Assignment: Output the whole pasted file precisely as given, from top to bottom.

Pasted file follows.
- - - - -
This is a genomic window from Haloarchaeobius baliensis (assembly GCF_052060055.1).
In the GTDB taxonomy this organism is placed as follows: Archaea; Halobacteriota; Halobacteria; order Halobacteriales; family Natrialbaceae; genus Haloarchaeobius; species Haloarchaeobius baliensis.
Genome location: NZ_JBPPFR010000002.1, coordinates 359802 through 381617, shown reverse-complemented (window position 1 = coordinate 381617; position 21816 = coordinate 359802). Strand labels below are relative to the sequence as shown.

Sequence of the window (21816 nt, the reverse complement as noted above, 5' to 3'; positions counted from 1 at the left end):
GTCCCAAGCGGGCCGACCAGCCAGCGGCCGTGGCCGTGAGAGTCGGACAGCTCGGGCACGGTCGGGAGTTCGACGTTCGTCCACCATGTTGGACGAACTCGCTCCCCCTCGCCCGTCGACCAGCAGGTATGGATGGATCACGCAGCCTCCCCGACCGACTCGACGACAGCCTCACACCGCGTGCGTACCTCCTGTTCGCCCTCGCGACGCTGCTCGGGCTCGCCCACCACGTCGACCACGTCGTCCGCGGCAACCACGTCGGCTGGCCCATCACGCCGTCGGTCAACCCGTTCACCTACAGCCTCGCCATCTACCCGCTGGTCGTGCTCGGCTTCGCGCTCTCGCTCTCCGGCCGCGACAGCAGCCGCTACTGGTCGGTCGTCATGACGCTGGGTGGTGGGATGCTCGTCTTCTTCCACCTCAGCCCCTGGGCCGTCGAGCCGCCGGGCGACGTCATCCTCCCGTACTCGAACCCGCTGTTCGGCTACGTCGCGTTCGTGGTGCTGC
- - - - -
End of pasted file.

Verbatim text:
This is a genomic window from Haloarchaeobius baliensis (assembly GCF_052060055.1).
In the GTDB taxonomy this organism is placed as follows: Archaea; Halobacteriota; Halobacteria; order Halobacteriales; family Natrialbaceae; genus Haloarchaeobius; species Haloarchaeobius baliensis.
Genome location: NZ_JBPPFR010000002.1, coordinates 359802 through 381617, shown reverse-complemented (window position 1 = coordinate 381617; position 21816 = coordinate 359802). Strand labels below are relative to the sequence as shown.

Sequence of the window (21816 nt, the reverse complement as noted above, 5' to 3'; positions counted from 1 at the left end):
GTCCCAAGCGGGCCGACCAGCCAGCGGCCGTGGCCGTGAGAGTCGGACAGCTCGGGCACGGTCGGGAGTTCGACGTTCGTCCACCATGTTGGACGAACTCGCTCCCCCTCGCCCGTCGACCAGCAGGTATGGATGGATCACGCAGCCTCCCCGACCGACTCGACGACAGCCTCACACCGCGTGCGTACCTCCTGTTCGCCCTCGCGACGCTGCTCGGGCTCGCCCACCACGTCGACCACGTCGTCCGCGGCAACCACGTCGGCTGGCCCATCACGCCGTCGGTCAACCCGTTCACCTACAGCCTCGCCATCTACCCGCTGGTCGTGCTCGGCTTCGCGCTCTCGCTCTCCGGCCGCGACAGCAGCCGCTACTGGTCGGTCGTCATGACGCTGGGTGGTGGGATGCTCGTCTTCTTCCACCTCAGCCCCTGGGCCGTCGAGCCGCCGGGCGACGTCATCCTCCCGTACTCGAACCCGCTGTTCGGCTACGTCGCGTTCGTGGTGCTGC